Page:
Blue Berg
Arts and Medicine

Blue Berg

Iñigo Manglano-Ovalle

Submitted Aug 10, 2011. Accepted for publication Sep 24, 2011.

doi: 10.3978/j.issn.2223-3652.2011.09.06

Figure 1
Credit line: Iñigo Manglano-Ovalle, Blue Berg (r11i01), 2007, suspended anodized aluminum, rapid-prototyped ABS, USB drive. Cleveland Clinic. Blue Berg (r11i01) was donated to Cleveland Clinic by an anonymous donor through the Art in Medicine program. Close-up of the Blue Berg, photo courtesy Thom Sivo Photography (Left); Wider-angle of the Blue Berg, photo courtesy of Benjamin Benschneider (Right)

Iñigo Manglano-Ovalle (b. 1961 – Madrid, Spain) Iñigo Manglano-Ovalle investigates diverse subjects such as technology, climate, immigration and the global impact of social, political, environmental, and scientific systems. He has worked in a wide range of media-activist-inspired public art, sculpture, film, sound, and photography. The artist embraces the interdisciplinary; working in collaboration with geneticists, biotech researchers, legal consultants, medical ethicists, architects, composers, writers, historians, and others, Manglano-Ovalle forges a creative enterprise unrivaled among his peers in its scope and complexity.

Blue Berg (r11i01) evolved from a body of work based on actual scientific data of an existing iceberg drifting in the Labrador Sea. The 460-foot iceberg, # r11i01, was scanned by the Canadian Hydraulic Center using radar and sonar. Using data provided by the scientist, the artist then went on to spend more than a year working with Chicago architect Colin Franzen to create a smaller version of Cleveland Clinic’s sculpture that “floated” in a stairwell at The Art Institute of Chicago.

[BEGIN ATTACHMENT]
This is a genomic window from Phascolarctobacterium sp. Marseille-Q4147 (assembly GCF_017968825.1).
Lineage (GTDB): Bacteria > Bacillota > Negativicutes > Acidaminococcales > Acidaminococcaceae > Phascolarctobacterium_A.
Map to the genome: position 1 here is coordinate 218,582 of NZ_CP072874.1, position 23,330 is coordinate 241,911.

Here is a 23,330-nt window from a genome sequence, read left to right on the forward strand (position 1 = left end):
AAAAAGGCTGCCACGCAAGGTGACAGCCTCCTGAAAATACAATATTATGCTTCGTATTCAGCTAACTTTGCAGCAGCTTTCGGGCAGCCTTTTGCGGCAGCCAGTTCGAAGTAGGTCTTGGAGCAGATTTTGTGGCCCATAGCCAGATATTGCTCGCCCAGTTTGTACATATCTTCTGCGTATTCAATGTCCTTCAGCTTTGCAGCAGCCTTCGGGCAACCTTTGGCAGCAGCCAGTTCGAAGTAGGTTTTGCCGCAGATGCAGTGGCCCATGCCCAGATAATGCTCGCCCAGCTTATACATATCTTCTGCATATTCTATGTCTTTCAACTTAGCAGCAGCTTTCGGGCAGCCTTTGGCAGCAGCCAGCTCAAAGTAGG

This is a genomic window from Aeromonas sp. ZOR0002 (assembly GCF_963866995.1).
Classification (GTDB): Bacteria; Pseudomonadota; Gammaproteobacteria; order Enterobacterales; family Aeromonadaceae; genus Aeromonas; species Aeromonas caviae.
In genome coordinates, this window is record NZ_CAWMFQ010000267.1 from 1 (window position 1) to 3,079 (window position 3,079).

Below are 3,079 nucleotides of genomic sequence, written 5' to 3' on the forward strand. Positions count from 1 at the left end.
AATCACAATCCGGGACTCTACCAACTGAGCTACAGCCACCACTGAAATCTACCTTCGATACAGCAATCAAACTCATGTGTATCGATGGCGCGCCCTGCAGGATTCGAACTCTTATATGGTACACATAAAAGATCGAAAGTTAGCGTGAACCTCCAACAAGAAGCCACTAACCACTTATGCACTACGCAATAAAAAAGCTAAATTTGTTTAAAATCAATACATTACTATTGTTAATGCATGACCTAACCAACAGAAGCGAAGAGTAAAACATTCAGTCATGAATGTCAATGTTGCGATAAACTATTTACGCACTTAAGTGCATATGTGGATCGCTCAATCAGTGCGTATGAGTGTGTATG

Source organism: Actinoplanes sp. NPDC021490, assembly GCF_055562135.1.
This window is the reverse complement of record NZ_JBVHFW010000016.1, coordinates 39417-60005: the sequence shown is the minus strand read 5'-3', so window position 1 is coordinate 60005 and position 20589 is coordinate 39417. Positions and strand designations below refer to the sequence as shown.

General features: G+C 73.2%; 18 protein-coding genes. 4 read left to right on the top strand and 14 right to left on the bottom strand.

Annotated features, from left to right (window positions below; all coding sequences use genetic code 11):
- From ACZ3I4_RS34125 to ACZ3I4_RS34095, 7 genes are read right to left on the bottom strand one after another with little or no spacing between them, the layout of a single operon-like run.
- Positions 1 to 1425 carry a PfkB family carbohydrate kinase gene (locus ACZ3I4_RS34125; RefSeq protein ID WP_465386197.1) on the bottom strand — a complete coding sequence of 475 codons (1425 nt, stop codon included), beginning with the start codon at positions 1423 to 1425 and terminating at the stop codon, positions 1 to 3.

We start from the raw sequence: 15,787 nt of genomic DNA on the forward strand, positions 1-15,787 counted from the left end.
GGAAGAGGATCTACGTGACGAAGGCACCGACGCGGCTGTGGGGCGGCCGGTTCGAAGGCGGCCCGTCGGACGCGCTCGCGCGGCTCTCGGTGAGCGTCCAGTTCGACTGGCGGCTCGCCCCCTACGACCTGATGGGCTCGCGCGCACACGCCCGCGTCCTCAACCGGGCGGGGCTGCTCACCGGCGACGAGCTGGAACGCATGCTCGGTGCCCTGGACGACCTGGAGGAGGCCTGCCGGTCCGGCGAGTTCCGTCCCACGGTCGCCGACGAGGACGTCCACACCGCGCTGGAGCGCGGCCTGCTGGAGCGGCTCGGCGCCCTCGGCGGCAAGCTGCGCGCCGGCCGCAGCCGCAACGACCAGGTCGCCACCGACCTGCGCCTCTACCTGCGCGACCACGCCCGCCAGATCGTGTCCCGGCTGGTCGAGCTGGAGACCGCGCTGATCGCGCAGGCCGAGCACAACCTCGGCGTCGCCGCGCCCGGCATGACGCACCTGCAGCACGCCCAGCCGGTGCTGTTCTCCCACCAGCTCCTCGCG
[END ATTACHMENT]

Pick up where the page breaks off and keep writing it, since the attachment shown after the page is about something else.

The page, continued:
“What I want to represent,” the artist declares, “is how the world represents itself to us.” Blue Berg (r11i01) explores the allegorical and other symbolic aspects of natural phenomenon--the unknown below the surface, the irrepressible and evolving force of nature, a structure non-observant of political borders or boundaries, and the proverbial “tip of the iceberg.”

Manglano-Ovalle is an internationally acclaimed artist, who has been included in exhibitions at the Museum of Contemporary Art, Cleveland, the Whitney Museum of American Art, NY, and the São Paulo Biennial in Brazil, as well as having solo exhibitions at the Wexner Center for the Arts in Columbus and the Museum of Contemporary Art, Chicago. He received a National Endowment for the Arts Fellowship (1995), and a John D. and Catherine T. MacArthur Foundation Fellowship (2001). Manglano-Ovalle lives and works in Chicago, IL.


Disclosure: The author declares no conflict of interest.

Cite this article as: Manglano-Ovalle I. Blue Berg. Cardiovasc Diagn Ther 2011;1:76-77. doi: 10.3978/j.issn.2223-3652.2011.09.06